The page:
The Best Part of the Day

I have always longed to have magical powers so that I could erase those lazy, unproductive hours that are bunched up in the middle of hot summer days when lethargy always get the better of me. I love early mornings just before and after dawn when there is a hint of coolness in the air, and the time around dusk when the day unravels as the sun dips beyond the horizon.

I mostly struggle to shed the bondage of sleep and, as a result, tend to miss the delights of early mornings. This morning was different when I awoke with the first call to prayer. Having just gone four o’clock, the day was slowly dawning and a lovely breeze blew through the apartment. I felt refreshed and happy to be alive. Slowly sipping a cup of aromatic coffee, I gazed out the window towards the mountains where the sky was shedding the black cloak of night. My thoughts drifted lazily between my night and day dreams, and as I lingered over my cup of coffee to watch the sun rise, I said a prayer of gratitude for the rich and blessed life I have.

The dawn prayer for Muslims is the first of a total of five scheduled prayers throughout the day that call the faithful to devotion. The exact times for the different prayers drift through time and seasons tied to the sun, and depending on where you find yourself in the world, can be dramatically different from season to season. The prayers cannot be performed before the stipulated times, but there is flexibility in the time they should be completed in.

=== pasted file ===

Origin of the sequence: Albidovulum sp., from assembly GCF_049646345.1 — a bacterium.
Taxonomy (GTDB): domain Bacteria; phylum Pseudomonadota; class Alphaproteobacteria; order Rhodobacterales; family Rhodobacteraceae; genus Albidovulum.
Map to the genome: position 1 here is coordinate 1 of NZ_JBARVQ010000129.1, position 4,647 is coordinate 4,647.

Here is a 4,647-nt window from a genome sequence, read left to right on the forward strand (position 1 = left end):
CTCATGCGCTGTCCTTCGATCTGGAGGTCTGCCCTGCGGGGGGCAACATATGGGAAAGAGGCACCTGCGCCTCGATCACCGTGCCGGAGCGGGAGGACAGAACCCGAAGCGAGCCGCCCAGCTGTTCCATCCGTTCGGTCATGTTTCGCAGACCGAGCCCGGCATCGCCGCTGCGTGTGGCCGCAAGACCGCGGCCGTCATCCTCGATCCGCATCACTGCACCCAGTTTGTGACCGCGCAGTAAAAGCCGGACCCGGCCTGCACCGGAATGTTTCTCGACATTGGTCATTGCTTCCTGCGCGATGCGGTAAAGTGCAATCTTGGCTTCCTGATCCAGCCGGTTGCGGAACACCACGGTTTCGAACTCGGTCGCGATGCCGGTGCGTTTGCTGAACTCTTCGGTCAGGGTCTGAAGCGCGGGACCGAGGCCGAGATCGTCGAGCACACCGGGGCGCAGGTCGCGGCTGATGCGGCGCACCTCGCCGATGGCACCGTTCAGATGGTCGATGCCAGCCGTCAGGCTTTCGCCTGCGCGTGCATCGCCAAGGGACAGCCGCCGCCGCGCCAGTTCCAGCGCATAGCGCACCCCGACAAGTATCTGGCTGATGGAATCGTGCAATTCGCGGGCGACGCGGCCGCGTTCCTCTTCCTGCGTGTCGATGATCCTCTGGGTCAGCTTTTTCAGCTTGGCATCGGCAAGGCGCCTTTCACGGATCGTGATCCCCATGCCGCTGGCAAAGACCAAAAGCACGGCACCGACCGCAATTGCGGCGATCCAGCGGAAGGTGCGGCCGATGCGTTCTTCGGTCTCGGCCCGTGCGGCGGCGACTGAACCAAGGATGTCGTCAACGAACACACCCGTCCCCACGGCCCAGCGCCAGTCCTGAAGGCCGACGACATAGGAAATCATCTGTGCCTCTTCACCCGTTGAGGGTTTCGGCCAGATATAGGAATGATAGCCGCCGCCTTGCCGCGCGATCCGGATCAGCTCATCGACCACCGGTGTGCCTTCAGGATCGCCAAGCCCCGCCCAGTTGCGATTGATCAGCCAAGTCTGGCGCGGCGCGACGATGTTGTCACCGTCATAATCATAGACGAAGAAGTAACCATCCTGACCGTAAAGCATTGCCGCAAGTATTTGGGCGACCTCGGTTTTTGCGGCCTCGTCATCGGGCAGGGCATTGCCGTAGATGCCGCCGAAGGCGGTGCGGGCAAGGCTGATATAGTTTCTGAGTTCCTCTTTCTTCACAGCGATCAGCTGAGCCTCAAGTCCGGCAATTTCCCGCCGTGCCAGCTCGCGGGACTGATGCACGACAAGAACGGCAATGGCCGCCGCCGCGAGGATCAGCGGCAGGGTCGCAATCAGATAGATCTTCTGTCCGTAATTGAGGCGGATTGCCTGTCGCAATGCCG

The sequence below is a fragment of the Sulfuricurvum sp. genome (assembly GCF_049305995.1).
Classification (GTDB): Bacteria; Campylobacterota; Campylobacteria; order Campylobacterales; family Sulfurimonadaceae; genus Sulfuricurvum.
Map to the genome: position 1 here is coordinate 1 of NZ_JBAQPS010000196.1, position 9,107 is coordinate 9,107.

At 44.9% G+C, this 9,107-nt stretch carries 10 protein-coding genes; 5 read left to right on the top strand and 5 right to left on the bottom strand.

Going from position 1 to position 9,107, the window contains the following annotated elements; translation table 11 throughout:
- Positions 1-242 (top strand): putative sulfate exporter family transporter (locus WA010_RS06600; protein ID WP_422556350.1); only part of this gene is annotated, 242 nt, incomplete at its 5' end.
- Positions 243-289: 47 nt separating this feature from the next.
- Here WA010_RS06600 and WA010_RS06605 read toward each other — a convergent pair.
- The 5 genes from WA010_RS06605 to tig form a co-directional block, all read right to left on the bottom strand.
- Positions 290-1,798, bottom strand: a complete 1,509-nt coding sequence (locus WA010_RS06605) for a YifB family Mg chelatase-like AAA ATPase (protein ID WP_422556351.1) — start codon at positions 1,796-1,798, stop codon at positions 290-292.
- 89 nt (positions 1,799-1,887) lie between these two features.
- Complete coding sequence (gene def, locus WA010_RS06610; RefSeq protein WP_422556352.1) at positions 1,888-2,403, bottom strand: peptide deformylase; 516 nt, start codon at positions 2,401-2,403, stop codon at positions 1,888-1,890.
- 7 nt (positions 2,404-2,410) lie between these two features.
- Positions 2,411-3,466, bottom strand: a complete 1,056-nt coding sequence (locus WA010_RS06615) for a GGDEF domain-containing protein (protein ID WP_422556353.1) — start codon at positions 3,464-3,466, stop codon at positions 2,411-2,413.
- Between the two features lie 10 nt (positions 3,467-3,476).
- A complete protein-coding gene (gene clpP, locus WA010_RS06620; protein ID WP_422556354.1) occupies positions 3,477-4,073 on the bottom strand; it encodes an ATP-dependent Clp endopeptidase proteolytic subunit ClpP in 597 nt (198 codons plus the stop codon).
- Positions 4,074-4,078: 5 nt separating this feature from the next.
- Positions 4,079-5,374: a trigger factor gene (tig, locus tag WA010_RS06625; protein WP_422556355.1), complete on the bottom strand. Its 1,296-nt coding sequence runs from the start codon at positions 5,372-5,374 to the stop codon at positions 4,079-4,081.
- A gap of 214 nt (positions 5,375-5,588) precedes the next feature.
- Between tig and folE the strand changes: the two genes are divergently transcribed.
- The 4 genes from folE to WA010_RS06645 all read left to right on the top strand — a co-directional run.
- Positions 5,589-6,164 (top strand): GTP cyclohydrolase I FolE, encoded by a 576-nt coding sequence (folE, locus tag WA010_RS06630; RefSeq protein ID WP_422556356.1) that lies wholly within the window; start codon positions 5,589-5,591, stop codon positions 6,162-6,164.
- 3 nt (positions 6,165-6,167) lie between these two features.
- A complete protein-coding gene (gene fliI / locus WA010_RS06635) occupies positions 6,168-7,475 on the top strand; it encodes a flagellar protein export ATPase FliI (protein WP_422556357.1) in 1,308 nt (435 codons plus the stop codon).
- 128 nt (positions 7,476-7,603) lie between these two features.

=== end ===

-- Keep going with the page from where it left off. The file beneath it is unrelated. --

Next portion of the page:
Fajr starts with fajar sadiq or the rise of the ‘white light’ in the east and lasts until sunrise when the sun can be seen rising above the horizon. Dhuhr or noon prayer comes just after noon when the sun has passed its zenith and lasts until Asr. On a Friday, which is the Muslim holy day and first day of the weekend, Dhuhr is replaced by Jumu’ah, which is a congregational prayer when devout Muslims above puberty gather at the mosque. Asr or afternoon prayer starts when the shadow of an object is the same length as the object and lasts until sunset. Maghrib or evening prayer comes a short while after sunset and lasts till the red light in the west has disappeared. The last one for the day is Isha’ or night prayer, which starts when the red light from the setting sun is completely gone and lasts until the ‘white light’ appears again in the east. It is preferable that the night prayer should be said before midnight though.

To me, the call to prayer (adhan/azan) is hauntingly beautiful. As the muezzin’s voice calls “Allahu Akbar . . .” (God is Great), it dips and rises musically, bouncing from mosque to mosque, echoing into space. It provides a soundtrack to daily life. A way in which to tell the time without looking at a clock. It infuses my days with a rhythm that is different to what I am used to and serves as a constant reminder that I am but a guest in a foreign country.

* To listen to the call to prayer simply click on the link in the above paragraph.

** If you are mathematically minded and would like to see exactly how the different prayer times are calculated, you can click here.

*** To take a look at the prayer times for the UAE, click here.